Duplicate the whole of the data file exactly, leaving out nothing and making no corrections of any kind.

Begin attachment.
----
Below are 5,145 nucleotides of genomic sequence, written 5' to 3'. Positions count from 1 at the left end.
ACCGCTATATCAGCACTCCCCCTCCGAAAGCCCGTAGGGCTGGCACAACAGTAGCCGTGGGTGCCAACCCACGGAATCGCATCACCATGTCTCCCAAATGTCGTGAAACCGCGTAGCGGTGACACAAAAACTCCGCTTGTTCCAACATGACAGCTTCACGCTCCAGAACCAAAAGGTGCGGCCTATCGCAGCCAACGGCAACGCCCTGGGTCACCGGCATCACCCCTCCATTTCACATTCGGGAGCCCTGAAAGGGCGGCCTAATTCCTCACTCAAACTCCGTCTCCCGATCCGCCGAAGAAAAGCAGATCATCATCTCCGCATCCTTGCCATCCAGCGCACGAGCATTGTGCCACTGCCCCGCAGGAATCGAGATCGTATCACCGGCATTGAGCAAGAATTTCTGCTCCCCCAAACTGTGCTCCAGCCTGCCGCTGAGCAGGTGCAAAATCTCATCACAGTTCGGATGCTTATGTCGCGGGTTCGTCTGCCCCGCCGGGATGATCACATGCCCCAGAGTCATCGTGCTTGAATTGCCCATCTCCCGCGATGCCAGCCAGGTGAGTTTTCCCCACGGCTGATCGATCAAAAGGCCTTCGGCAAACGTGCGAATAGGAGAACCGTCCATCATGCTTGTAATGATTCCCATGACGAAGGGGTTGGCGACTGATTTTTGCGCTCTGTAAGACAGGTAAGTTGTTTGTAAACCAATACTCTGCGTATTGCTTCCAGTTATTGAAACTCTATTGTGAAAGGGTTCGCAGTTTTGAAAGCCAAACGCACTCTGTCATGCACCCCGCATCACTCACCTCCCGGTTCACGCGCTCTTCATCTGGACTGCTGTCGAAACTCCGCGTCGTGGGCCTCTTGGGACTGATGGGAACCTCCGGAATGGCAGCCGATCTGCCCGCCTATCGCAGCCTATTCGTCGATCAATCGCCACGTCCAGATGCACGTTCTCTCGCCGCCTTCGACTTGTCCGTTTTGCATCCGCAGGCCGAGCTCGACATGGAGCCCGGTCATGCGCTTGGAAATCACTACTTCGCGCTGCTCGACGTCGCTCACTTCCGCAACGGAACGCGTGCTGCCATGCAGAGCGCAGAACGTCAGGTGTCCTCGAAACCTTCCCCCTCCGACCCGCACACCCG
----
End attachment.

Below are 5,145 nucleotides of genomic sequence, written 5' to 3'. Positions count from 1 at the left end.
ACCGCTATATCAGCACTCCCCCTCCGAAAGCCCGTAGGGCTGGCACAACAGTAGCCGTGGGTGCCAACCCACGGAATCGCATCACCATGTCTCCCAAATGTCGTGAAACCGCGTAGCGGTGACACAAAAACTCCGCTTGTTCCAACATGACAGCTTCACGCTCCAGAACCAAAAGGTGCGGCCTATCGCAGCCAACGGCAACGCCCTGGGTCACCGGCATCACCCCTCCATTTCACATTCGGGAGCCCTGAAAGGGCGGCCTAATTCCTCACTCAAACTCCGTCTCCCGATCCGCCGAAGAAAAGCAGATCATCATCTCCGCATCCTTGCCATCCAGCGCACGAGCATTGTGCCACTGCCCCGCAGGAATCGAGATCGTATCACCGGCATTGAGCAAGAATTTCTGCTCCCCCAAACTGTGCTCCAGCCTGCCGCTGAGCAGGTGCAAAATCTCATCACAGTTCGGATGCTTATGTCGCGGGTTCGTCTGCCCCGCCGGGATGATCACATGCCCCAGAGTCATCGTGCTTGAATTGCCCATCTCCCGCGATGCCAGCCAGGTGAGTTTTCCCCACGGCTGATCGATCAAAAGGCCTTCGGCAAACGTGCGAATAGGAGAACCGTCCATCATGCTTGTAATGATTCCCATGACGAAGGGGTTGGCGACTGATTTTTGCGCTCTGTAAGACAGGTAAGTTGTTTGTAAACCAATACTCTGCGTATTGCTTCCAGTTATTGAAACTCTATTGTGAAAGGGTTCGCAGTTTTGAAAGCCAAACGCACTCTGTCATGCACCCCGCATCACTCACCTCCCGGTTCACGCGCTCTTCATCTGGACTGCTGTCGAAACTCCGCGTCGTGGGCCTCTTGGGACTGATGGGAACCTCCGGAATGGCAGCCGATCTGCCCGCCTATCGCAGCCTATTCGTCGATCAATCGCCACGTCCAGATGCACGTTCTCTCGCCGCCTTCGACTTGTCCGTTTTGCATCCGCAGGCCGAGCTCGACATGGAGCCCGGTCATGCGCTTGGAAATCACTACTTCGCGCTGCTCGACGTCGCTCACTTCCGCAACGGAACGCGTGCTGCCATGCAGAGCGCAGAACGTCAGGTGTCCTCGAAACCTTCCCCCTCCGACCCGCACACCCG